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Panopticonfucianism: The Political Use of the Concept of "Tradition" in Contemporary China

Kevin Carrico
Cornell University
Kevin Carrico
Cornell University
Open Panel

Abstract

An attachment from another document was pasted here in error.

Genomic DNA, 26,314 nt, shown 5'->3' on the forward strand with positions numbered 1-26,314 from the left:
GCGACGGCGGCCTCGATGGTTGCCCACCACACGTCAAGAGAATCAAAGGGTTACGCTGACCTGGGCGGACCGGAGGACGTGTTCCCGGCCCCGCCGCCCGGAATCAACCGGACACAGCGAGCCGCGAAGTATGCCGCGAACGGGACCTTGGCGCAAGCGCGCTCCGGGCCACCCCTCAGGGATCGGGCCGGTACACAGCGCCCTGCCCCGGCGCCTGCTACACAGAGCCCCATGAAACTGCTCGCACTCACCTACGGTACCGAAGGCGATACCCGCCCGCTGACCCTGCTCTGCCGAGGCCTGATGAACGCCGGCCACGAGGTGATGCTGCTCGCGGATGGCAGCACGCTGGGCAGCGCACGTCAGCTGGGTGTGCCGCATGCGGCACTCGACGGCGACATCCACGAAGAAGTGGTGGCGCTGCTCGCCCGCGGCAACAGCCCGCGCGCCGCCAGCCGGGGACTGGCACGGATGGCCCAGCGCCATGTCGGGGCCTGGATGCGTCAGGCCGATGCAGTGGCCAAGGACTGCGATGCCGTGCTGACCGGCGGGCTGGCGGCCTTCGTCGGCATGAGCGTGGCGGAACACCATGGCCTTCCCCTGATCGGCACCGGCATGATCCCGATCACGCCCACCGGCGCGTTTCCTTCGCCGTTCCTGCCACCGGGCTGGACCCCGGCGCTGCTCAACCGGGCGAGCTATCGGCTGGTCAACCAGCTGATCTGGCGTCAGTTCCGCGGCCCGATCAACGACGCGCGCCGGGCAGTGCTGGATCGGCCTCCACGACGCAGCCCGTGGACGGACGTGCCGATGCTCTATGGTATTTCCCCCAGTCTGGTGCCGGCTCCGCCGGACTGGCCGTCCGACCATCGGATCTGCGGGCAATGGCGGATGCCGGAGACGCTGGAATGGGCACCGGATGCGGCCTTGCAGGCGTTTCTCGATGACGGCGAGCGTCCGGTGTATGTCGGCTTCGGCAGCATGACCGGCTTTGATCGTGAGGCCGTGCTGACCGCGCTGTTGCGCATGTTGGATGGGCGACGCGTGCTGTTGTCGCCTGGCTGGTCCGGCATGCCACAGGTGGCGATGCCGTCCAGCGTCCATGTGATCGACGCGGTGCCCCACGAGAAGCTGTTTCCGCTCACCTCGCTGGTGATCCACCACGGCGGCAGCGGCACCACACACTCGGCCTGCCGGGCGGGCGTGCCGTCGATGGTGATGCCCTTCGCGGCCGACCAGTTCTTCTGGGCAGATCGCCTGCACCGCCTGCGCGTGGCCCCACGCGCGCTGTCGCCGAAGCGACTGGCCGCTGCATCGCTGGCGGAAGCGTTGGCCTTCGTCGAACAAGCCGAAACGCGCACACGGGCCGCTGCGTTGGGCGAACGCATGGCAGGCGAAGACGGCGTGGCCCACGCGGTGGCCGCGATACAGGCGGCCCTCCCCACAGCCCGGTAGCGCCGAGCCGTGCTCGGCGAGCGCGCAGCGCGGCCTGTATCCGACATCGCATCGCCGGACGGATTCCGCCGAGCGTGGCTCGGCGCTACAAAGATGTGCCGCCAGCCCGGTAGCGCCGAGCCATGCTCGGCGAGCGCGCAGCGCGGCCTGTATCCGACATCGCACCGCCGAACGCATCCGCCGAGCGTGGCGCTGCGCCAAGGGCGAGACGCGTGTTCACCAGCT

Despite countless predictions of the collapse of the People''s Republic of China in recent decades, this authoritarian state nevertheless appears increasingly strong and secure, not only internationally but also domestically. This paper is based in the premise that such strength cannot be solely accounted for by domestic economic growth and internationally directed nationalism (often focused upon the United States, Taiwan, and Japan). Instead, based upon 3 years of ethnographic work in urban China, I argue that the purportedly inherent uniqueness of millennia of “traditional culture,” in the form of harmony, Confucianism, and "Chinese values," has been appropriated for state ideology over the past decade. This paper analyzes various official and semi-official discourses of “traditional culture” to demonstrate the political manipulations within what appears to be a natural reflection of the past. On a macro-political level, I argue that the notion of “culture” has been reified and appropriated to produce a teleological ideology naturalizing the sociopolitical status quo. On a micro-political level, this ideology of culture reinforces its limits by recruiting and investing individuals in a normative yet coherent and indeed self-fulfilling image of oneself within “five millennia of tradition.” My critique of cultural determinism and its ideological allure concludes by proposing an aleatory perspective on political culture.